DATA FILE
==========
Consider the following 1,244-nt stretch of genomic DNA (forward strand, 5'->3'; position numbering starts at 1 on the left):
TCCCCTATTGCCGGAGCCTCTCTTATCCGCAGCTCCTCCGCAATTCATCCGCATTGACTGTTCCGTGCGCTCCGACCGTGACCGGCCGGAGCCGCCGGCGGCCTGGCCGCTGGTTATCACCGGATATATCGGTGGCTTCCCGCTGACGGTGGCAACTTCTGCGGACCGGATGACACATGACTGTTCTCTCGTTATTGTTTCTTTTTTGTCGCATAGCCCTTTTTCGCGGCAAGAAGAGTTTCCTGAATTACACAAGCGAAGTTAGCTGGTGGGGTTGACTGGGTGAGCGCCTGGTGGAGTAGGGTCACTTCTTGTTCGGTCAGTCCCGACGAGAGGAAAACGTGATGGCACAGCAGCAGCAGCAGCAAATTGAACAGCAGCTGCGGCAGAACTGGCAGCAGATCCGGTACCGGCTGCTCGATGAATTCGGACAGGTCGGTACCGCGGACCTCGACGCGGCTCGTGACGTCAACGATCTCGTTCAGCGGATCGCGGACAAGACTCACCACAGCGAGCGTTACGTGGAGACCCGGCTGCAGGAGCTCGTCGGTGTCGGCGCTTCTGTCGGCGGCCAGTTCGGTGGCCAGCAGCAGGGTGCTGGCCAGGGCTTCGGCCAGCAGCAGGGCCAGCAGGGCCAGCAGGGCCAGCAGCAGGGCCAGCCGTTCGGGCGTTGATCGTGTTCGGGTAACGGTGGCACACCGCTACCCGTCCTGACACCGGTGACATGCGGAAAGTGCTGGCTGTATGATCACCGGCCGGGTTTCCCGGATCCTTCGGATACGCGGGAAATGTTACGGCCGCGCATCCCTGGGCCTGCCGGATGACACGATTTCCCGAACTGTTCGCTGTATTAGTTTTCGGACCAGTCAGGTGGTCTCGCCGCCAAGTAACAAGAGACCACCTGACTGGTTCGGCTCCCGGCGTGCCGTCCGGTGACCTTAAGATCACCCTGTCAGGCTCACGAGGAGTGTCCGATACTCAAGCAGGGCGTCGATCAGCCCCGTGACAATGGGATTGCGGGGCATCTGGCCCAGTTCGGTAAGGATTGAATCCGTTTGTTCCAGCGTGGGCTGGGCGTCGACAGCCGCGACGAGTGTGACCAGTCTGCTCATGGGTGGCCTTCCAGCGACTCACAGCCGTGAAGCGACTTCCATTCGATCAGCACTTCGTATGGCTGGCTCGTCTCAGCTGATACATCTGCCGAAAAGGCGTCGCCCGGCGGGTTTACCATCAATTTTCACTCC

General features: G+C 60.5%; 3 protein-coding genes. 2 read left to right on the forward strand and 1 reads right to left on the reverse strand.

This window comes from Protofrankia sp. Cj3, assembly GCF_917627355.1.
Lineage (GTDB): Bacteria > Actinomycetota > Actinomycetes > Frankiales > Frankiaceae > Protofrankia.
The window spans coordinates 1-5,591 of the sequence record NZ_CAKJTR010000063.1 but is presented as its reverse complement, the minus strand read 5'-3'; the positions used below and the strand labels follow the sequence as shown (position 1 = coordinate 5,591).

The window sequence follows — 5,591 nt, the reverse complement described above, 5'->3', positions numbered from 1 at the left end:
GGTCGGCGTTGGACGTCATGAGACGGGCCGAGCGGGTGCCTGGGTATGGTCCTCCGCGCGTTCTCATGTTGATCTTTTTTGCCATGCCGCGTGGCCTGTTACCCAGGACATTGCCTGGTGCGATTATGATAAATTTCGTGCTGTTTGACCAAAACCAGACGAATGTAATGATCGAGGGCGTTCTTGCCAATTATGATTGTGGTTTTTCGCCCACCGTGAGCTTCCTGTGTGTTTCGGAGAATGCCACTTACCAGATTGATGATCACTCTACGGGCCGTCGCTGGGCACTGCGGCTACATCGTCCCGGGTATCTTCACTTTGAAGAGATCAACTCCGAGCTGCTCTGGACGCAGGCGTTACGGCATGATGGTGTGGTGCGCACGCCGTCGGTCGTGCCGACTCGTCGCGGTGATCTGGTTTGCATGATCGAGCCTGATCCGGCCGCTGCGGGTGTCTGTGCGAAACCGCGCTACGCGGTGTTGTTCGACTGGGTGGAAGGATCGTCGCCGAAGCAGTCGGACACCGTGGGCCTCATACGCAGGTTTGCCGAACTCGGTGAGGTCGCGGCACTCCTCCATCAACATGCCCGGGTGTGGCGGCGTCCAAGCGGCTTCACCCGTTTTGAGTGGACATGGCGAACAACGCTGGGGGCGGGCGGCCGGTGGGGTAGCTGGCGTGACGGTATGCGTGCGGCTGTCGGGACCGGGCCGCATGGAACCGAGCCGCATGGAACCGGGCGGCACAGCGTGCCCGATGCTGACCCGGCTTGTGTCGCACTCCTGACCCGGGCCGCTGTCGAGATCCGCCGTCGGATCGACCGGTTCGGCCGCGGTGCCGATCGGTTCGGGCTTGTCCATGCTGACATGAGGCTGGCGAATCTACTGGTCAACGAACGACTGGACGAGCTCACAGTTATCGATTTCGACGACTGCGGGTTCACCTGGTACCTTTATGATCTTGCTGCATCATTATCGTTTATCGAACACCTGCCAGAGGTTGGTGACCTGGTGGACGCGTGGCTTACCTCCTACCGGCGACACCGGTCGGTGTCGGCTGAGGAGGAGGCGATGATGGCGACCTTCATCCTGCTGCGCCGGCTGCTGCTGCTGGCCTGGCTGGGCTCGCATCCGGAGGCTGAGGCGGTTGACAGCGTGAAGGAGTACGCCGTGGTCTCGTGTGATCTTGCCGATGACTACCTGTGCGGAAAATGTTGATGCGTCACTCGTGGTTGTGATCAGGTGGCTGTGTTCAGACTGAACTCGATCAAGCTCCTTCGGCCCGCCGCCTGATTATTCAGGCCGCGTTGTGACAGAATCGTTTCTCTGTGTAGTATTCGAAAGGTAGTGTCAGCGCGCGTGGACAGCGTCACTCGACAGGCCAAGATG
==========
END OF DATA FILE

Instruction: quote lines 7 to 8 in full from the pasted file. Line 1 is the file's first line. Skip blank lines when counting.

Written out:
The window sequence follows — 5,591 nt, the reverse complement described above, 5'->3', positions numbered from 1 at the left end:
GGTCGGCGTTGGACGTCATGAGACGGGCCGAGCGGGTGCCTGGGTATGGTCCTCCGCGCGTTCTCATGTTGATCTTTTTTGCCATGCCGCGTGGCCTGTTACCCAGGACATTGCCTGGTGCGATTATGATAAATTTCGTGCTGTTTGACCAAAACCAGACGAATGTAATGATCGAGGGCGTTCTTGCCAATTATGATTGTGGTTTTTCGCCCACCGTGAGCTTCCTGTGTGTTTCGGAGAATGCCACTTACCAGATTGATGATCACTCTACGGGCCGTCGCTGGGCACTGCGGCTACATCGTCCCGGGTATCTTCACTTTGAAGAGATCAACTCCGAGCTGCTCTGGACGCAGGCGTTACGGCATGATGGTGTGGTGCGCACGCCGTCGGTCGTGCCGACTCGTCGCGGTGATCTGGTTTGCATGATCGAGCCTGATCCGGCCGCTGCGGGTGTCTGTGCGAAACCGCGCTACGCGGTGTTGTTCGACTGGGTGGAAGGATCGTCGCCGAAGCAGTCGGACACCGTGGGCCTCATACGCAGGTTTGCCGAACTCGGTGAGGTCGCGGCACTCCTCCATCAACATGCCCGGGTGTGGCGGCGTCCAAGCGGCTTCACCCGTTTTGAGTGGACATGGCGAACAACGCTGGGGGCGGGCGGCCGGTGGGGTAGCTGGCGTGACGGTATGCGTGCGGCTGTCGGGACCGGGCCGCATGGAACCGAGCCGCATGGAACCGGGCGGCACAGCGTGCCCGATGCTGACCCGGCTTGTGTCGCACTCCTGACCCGGGCCGCTGTCGAGATCCGCCGTCGGATCGACCGGTTCGGCCGCGGTGCCGATCGGTTCGGGCTTGTCCATGCTGACATGAGGCTGGCGAATCTACTGGTCAACGAACGACTGGACGAGCTCACAGTTATCGATTTCGACGACTGCGGGTTCACCTGGTACCTTTATGATCTTGCTGCATCATTATCGTTTATCGAACACCTGCCAGAGGTTGGTGACCTGGTGGACGCGTGGCTTACCTCCTACCGGCGACACCGGTCGGTGTCGGCTGAGGAGGAGGCGATGATGGCGACCTTCATCCTGCTGCGCCGGCTGCTGCTGCTGGCCTGGCTGGGCTCGCATCCGGAGGCTGAGGCGGTTGACAGCGTGAAGGAGTACGCCGTGGTCTCGTGTGATCTTGCCGATGACTACCTGTGCGGAAAATGTTGATGCGTCACTCGTGGTTGTGATCAGGTGGCTGTGTTCAGACTGAACTCGATCAAGCTCCTTCGGCCCGCCGCCTGATTATTCAGGCCGCGTTGTGACAGAATCGTTTCTCTGTGTAGTATTCGAAAGGTAGTGTCAGCGCGCGTGGACAGCGTCACTCGACAGGCCAAGATG